cardiac ultrasound examination testing on young man

Heart Scan Versus IMT: What Is The Best Way To Measure and Monitor Arterial Plaque?

One point that I to often bring up on the Peak Testosterone Forum is that most erectile dysfunction is a result of heart disease and most heart disease is a result of arterial plaque (atherosclerosis). I won’t go into all the scientific evidence for that, but you can read some about it here if you are interested:  Scary Heart Attack Risk If You Have Erectile Dysfunction and Erectile Dysfunction and Arterial Plaque. In the meantime, you’ll have to trust me that it is critical to your sex life that you measure and monitor your arterial plaque levels. (And it will probably help you to avoid a heart attack!)

There are two basic ways that physicians typically measure arterial plaque levels – at least among the doctors that care about it:

a) IMT (CIMT).  This is an ultrasound of the carotid (neck) artery and measures intima media thickness, which is the “donut” part of your artery that includes plaque and is correlated to your atherosclerosis.

b) Heart Scan (Calcium Score). This is a sophisticated 64-slice (usually) count CT scan of the cardiac artery and measure the calcium in your artery, i.e. the calcified part of your plaque.

There are other techniques – more on that below – but, again, these are the ones that are accessible under normal circumstances. Each of these methods (IMT and Heart Scan) has its pros and cons and below is a quick summary. Keep in mind that it is much better if you work with a knowledgeable doctor when it comes to plaque of course. My purpose here is to give you some ground level information so that you can quickly get up to speed and “talk shop” with him or her.

What about working with a cardiologist?  I hate to say it but most cardiologists do not want to spend the time helping you to regress your plaque:  it’s much more lucrative to tell you that you need a stint or a bypass or an angioplasty in a few years, right?  However, there are some excellent cardiologists that love this stuff out there, so you have to really ask around.

PROS OF A HEART SCAN: In his bestselling book Track Your Plaque, Dr. William Davis argues forecfully that a Heart Scan is the best method for measuring plaque in those with heart disease, because it is plaque in the cardiac artery that most often kills us men. It also provides an accurate number that can be tracked easily on an ongoing basis, and there is extensive research dealing with risk levels by age range and so on.

CONS OF A HEART SCAN: A Heart Scan does involve some radiation unfortunately. The device is very sophisticated and times the scan of a “slice” of your heart artery with the beating of your heart to minimize exposure time. I have had trouble finding the exact radiation exposure from this procedure, so discuss with your provider.  Most states will allow you to get a Heart Scan without a doctor’s orders and the cost is typically right around $100, so you will have to do some research regarding the radiation.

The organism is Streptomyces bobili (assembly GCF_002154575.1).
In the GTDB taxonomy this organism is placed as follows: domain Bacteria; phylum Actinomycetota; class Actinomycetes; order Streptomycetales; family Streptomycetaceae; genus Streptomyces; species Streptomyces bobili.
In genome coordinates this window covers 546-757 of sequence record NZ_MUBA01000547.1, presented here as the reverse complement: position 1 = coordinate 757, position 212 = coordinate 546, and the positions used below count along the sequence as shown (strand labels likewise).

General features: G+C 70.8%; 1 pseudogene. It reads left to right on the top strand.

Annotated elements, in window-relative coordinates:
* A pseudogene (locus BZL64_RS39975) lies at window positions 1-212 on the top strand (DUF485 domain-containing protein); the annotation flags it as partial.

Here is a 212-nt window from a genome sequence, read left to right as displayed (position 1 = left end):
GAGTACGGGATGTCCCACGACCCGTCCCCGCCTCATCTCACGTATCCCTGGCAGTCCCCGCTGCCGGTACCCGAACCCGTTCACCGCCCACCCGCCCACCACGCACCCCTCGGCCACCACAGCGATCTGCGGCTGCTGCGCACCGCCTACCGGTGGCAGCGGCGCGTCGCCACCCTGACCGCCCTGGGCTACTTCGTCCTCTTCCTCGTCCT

A significant disadvantage of a Heart Scan in the minds of many is the fact that it does not measure soft plaque. It turns out that the plaque in your arteries goes through an actual hardening process. It starts out as soft fatty streaks, which then build up and can eventually harden into calcified deposits. Most people have significant soft plaque even if they don’t have any hard plaque yet. Soft plaque can increase the risk of stroke and heart attack, so it is possible to have a perfect Heart Scan and have a heart attack.  However, the studies show that this is unlikely, and a Heart Scan of 0 is very good news indeed.

NOTE:  I was fortunate enough to have a zero Calcium Score a couple of years ago, something I talk about here:   Heart Scan Results. I attribute it to a low fat and largely plant-based diet.  I can never “rest on my laurels” though and continually work on lifestyle and measure my lipids, glucose/insulin and other parameters.

PROS OF AN IMT: An IMT involves no radiation and is ultrasound only. An IMT also monitors both hard and soft plaque. There is a company that I have heard and have no affiliation with (Lifeline) that offers IMT’s without a direct doctor’s orders for $70 the last time I checked.

CONS OF AN IMT: I have read that IMT’s do not have the kind of accuracy to let you monitor changes within a year very well. It is best something done maybe once a year and the trend monitored according to that school of thought. Other doctors feel that an IMT is sufficiently accurate.

NOTE2:  The ultimate technique is probably the PET-CT, which combines the CT of a Heart Scan with PET (Positron Emission Tomography) which shows function of the arteries as well.  Dr. K. Lance Gould, who is one of the two main  Doctors Reversing Arterial Plaque in my opinion, uses this technique.  See this page for more information:  Heal Your Heart by K. Lance Gould, a book on how to regress your arterial plaque.

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